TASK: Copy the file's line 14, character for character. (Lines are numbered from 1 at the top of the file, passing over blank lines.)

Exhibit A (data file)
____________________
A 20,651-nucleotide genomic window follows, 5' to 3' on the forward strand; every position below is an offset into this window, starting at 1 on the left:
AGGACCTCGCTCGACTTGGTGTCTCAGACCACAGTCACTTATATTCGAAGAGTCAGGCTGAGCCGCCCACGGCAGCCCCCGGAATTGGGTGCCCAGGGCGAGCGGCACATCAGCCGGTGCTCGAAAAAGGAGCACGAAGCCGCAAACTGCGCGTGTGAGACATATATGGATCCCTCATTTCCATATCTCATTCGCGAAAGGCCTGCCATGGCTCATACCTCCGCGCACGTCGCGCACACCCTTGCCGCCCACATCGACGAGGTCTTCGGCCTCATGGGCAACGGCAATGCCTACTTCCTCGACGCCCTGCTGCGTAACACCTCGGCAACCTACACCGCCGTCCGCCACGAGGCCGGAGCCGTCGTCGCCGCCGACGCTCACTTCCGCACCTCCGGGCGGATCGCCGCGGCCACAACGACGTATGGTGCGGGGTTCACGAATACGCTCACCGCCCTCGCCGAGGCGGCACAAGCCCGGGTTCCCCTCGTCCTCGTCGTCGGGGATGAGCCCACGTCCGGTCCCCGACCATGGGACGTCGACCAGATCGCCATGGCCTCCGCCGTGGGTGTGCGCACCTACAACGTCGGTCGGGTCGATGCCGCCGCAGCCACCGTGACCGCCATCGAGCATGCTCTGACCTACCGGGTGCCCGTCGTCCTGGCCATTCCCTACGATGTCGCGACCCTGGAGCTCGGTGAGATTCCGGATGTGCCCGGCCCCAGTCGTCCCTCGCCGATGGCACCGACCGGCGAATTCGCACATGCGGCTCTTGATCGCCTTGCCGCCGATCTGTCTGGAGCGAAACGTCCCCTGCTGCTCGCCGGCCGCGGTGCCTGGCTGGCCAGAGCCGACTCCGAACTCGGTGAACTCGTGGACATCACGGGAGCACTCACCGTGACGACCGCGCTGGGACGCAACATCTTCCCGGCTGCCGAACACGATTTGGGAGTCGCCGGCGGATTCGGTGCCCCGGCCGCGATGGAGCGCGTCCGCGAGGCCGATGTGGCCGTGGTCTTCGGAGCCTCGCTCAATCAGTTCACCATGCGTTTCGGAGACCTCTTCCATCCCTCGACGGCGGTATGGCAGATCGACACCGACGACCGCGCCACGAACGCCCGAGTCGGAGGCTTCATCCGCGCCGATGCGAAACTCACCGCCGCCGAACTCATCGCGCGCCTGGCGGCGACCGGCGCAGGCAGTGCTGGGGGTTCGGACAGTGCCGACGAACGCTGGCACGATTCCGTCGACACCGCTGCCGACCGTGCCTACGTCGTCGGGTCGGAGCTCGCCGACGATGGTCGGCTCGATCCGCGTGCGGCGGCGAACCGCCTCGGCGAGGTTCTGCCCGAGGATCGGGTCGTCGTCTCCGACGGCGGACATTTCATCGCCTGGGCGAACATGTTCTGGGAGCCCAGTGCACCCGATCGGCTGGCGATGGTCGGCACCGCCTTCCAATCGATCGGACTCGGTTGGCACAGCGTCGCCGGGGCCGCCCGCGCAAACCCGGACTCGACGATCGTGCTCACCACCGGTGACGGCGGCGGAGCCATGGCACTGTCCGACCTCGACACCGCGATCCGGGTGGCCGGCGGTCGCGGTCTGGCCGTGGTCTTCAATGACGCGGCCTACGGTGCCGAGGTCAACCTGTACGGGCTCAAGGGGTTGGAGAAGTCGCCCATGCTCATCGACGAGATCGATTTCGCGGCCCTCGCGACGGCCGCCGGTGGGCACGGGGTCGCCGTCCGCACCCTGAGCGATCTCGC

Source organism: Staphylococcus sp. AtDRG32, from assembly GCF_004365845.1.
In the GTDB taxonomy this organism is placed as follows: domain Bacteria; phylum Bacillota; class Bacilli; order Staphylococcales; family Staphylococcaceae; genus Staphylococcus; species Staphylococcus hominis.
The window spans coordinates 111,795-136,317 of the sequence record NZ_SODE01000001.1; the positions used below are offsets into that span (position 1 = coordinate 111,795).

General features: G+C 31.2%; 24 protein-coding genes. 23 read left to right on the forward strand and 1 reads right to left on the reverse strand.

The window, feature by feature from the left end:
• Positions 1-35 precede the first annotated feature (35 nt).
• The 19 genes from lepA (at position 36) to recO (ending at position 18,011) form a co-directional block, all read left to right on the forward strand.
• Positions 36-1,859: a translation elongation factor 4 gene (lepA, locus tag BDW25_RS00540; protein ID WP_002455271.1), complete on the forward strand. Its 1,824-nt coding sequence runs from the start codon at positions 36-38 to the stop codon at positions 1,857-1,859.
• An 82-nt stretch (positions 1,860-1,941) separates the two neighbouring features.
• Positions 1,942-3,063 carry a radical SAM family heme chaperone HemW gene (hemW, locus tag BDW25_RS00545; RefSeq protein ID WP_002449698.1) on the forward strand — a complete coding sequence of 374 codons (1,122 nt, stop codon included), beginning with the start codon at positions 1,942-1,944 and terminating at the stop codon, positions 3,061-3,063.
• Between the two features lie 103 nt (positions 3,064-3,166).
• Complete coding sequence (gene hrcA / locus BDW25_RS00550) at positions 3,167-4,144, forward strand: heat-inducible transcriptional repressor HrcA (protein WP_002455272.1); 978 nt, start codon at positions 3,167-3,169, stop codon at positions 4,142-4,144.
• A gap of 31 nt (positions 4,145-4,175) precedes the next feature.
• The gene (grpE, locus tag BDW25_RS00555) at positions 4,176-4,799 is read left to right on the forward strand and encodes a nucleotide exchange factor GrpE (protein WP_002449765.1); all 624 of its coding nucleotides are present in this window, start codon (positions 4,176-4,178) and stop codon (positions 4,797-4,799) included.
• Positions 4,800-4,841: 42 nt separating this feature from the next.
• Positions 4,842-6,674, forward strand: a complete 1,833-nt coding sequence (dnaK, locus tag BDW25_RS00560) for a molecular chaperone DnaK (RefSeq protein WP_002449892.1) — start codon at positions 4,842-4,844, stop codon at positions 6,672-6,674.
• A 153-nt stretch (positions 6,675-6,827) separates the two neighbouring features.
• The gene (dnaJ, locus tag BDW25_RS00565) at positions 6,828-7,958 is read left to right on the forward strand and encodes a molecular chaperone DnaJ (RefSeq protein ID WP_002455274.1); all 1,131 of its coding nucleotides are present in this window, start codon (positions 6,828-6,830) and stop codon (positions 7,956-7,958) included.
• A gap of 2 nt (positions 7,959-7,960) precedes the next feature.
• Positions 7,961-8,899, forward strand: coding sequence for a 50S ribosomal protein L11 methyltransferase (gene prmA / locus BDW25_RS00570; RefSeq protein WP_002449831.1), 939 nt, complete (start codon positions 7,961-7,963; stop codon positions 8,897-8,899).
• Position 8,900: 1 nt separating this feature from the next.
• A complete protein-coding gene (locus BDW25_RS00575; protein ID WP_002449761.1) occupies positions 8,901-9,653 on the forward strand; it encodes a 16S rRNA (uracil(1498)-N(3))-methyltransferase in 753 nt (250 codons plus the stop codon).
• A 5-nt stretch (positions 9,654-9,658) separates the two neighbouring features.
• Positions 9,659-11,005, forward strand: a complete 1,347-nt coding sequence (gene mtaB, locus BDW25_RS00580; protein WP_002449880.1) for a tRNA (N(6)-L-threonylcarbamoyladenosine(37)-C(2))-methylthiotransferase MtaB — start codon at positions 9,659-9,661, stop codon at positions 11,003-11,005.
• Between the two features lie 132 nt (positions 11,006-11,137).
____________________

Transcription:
• Complete coding sequence (gene hrcA / locus BDW25_RS00550) at positions 3,167-4,144, forward strand: heat-inducible transcriptional repressor HrcA (protein WP_002455272.1); 978 nt, start codon at positions 3,167-3,169, stop codon at positions 4,142-4,144.